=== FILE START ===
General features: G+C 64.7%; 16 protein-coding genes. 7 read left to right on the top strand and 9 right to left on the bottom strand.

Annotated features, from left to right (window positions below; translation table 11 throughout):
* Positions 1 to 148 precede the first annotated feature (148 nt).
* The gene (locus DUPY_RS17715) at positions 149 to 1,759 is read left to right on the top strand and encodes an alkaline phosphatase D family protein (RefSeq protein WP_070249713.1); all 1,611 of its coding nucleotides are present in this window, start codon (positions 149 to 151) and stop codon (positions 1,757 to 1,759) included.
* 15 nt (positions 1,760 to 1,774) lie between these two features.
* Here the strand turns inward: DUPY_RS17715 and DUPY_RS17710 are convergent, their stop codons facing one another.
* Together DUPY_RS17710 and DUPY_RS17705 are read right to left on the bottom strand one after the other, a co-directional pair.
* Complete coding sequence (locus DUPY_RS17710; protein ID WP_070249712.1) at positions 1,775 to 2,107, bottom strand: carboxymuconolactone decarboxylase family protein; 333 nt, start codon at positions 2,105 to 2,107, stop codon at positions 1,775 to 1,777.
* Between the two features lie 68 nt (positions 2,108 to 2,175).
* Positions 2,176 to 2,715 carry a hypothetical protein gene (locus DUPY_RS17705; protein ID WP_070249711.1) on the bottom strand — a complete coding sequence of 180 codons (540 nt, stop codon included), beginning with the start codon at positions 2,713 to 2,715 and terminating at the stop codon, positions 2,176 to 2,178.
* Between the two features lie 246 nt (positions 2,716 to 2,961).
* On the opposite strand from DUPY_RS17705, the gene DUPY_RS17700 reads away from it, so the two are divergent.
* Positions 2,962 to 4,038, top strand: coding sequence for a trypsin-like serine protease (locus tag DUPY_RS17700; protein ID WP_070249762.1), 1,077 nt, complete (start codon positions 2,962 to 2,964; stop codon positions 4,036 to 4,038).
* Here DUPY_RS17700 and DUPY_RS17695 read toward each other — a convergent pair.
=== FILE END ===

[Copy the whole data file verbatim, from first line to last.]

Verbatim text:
General features: G+C 64.7%; 16 protein-coding genes. 7 read left to right on the top strand and 9 right to left on the bottom strand.

Annotated features, from left to right (window positions below; translation table 11 throughout):
* Positions 1 to 148 precede the first annotated feature (148 nt).
* The gene (locus DUPY_RS17715) at positions 149 to 1,759 is read left to right on the top strand and encodes an alkaline phosphatase D family protein (RefSeq protein WP_070249713.1); all 1,611 of its coding nucleotides are present in this window, start codon (positions 149 to 151) and stop codon (positions 1,757 to 1,759) included.
* 15 nt (positions 1,760 to 1,774) lie between these two features.
* Here the strand turns inward: DUPY_RS17715 and DUPY_RS17710 are convergent, their stop codons facing one another.
* Together DUPY_RS17710 and DUPY_RS17705 are read right to left on the bottom strand one after the other, a co-directional pair.
* Complete coding sequence (locus DUPY_RS17710; protein ID WP_070249712.1) at positions 1,775 to 2,107, bottom strand: carboxymuconolactone decarboxylase family protein; 333 nt, start codon at positions 2,105 to 2,107, stop codon at positions 1,775 to 1,777.
* Between the two features lie 68 nt (positions 2,108 to 2,175).
* Positions 2,176 to 2,715 carry a hypothetical protein gene (locus DUPY_RS17705; protein ID WP_070249711.1) on the bottom strand — a complete coding sequence of 180 codons (540 nt, stop codon included), beginning with the start codon at positions 2,713 to 2,715 and terminating at the stop codon, positions 2,176 to 2,178.
* Between the two features lie 246 nt (positions 2,716 to 2,961).
* On the opposite strand from DUPY_RS17705, the gene DUPY_RS17700 reads away from it, so the two are divergent.
* Positions 2,962 to 4,038, top strand: coding sequence for a trypsin-like serine protease (locus tag DUPY_RS17700; protein ID WP_070249762.1), 1,077 nt, complete (start codon positions 2,962 to 2,964; stop codon positions 4,036 to 4,038).
* Here DUPY_RS17700 and DUPY_RS17695 read toward each other — a convergent pair.